Gulf Arab monarchies are gearing up for a prolonged period of low oil prices and pushing through reforms that are more ambitious than the last time crude slumped in the 1980s, according to investment bank Renaissance Capital.
“We think the Gulf is acting in a much more vigorous and far reaching way than was the case the last time oil prices collapsed,” Renaissance analysts Charles Robertson and Vikram Lopez wrote in a report published Thursday. “A key question is whether reform is more credible now than it was in the 1980s? The answer, we think, is yes.”
The six countries that make up the Gulf Cooperation Council face a combined budget deficit of 12.3 percent of economic output this year, according to International Monetary Fund projections, and have introduced cost-saving programs that include lowering or removing subsidies and plans for value added taxation. Saudi Arabia’s break-even oil price has fallen to $67 this year from $106 in 2014, the IMF estimates.
There’s a significant difference with the reforms of the 1980s, which were “modest and late” and left Gulf economies still too dependent on state spending and with rigid labor markets, according to Renaissance Capital. Subsidies in Saudi Arabia surged to 68 percent of oil revenue in 1984 from 4 percent in 1975, the report said.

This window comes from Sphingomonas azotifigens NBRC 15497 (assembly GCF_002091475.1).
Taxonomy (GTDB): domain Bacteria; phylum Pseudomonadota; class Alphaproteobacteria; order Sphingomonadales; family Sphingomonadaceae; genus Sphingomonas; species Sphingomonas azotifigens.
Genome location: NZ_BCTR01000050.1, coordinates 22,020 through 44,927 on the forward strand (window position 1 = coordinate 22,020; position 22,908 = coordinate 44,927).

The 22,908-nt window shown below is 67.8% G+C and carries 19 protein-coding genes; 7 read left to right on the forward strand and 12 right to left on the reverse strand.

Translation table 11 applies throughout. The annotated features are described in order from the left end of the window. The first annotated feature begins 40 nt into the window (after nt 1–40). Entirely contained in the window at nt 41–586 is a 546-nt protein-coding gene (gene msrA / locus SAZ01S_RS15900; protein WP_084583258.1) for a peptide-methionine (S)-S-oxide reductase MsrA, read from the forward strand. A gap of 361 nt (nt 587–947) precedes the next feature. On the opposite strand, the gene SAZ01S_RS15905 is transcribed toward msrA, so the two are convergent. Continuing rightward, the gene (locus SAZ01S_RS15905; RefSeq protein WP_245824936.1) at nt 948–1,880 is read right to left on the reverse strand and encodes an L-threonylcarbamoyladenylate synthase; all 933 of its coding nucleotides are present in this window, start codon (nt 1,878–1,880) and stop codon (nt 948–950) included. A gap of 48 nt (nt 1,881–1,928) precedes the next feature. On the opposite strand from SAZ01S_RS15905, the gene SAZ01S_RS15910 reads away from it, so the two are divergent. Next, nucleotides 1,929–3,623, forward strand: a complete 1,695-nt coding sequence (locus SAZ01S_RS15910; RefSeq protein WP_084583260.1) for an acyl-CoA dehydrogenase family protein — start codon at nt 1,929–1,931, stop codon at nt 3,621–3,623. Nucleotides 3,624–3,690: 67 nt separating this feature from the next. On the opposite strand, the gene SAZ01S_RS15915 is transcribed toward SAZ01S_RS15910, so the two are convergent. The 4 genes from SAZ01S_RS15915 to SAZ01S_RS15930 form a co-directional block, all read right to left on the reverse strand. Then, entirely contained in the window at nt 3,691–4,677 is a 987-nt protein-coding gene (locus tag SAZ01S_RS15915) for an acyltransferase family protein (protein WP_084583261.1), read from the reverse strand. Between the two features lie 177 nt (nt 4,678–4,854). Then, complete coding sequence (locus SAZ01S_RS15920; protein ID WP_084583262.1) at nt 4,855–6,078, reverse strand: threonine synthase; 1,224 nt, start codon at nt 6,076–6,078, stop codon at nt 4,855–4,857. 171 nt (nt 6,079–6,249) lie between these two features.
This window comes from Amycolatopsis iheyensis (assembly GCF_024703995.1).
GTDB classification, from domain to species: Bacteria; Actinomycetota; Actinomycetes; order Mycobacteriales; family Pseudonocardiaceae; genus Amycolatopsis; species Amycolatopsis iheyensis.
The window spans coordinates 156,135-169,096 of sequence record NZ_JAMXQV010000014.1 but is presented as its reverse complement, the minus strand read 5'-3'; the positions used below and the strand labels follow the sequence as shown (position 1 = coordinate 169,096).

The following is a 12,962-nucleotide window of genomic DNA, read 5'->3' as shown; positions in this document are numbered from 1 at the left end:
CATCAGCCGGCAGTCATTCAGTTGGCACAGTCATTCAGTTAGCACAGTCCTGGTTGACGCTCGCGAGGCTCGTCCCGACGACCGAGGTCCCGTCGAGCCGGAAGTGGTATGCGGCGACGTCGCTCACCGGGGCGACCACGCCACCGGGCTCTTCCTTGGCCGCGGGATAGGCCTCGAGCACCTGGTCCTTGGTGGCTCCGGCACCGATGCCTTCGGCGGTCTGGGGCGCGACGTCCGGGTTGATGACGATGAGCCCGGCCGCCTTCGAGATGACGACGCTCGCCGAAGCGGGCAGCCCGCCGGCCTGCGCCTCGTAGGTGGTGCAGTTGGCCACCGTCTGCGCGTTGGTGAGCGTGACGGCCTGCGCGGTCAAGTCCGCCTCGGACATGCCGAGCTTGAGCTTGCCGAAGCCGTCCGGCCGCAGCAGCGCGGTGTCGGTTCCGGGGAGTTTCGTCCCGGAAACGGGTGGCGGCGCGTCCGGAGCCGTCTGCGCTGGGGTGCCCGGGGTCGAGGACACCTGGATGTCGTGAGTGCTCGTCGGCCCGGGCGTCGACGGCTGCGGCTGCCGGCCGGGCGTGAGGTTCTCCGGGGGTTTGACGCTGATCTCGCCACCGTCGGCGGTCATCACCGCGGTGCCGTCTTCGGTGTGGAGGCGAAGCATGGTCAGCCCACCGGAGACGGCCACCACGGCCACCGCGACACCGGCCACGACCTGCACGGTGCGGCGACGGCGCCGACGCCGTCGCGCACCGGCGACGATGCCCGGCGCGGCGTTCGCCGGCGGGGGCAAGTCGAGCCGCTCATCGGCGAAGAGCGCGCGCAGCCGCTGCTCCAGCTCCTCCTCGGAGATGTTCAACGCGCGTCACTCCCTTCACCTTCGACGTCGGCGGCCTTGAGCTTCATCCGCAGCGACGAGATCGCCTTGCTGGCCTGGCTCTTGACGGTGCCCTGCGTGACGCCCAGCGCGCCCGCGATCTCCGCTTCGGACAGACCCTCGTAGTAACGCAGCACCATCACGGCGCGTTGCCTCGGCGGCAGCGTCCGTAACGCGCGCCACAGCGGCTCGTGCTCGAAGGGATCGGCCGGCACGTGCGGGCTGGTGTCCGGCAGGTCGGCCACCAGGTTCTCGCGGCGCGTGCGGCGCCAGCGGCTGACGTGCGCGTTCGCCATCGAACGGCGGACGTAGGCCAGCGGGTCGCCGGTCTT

“Some reform did happen then but from a poor base – when human capital was under-developed, governments believed they should maintain a strong role in the economy and basic economic principles were ignored for political reasons,” Renaissance said in the report.
Some economists, however, are skeptical of the reform drive and argue that private sector businesses won’t be strong enough to pick up the slack from falling oil revenues. The IMF predicts non-oil real GDP growth to fall to 2.5 percent this year, from 6.3 percent as recently as 2013.
“We would caution against getting carried away,” Capital Economics said of Saudi Arabia’s plan in an e-mailed research note on Thursday. “The authorities have made considerable progress in tightening fiscal policy, but there is little sign of a clear path for weaning the economy off oil, let alone tackling the vested interests that may scupper reform.”
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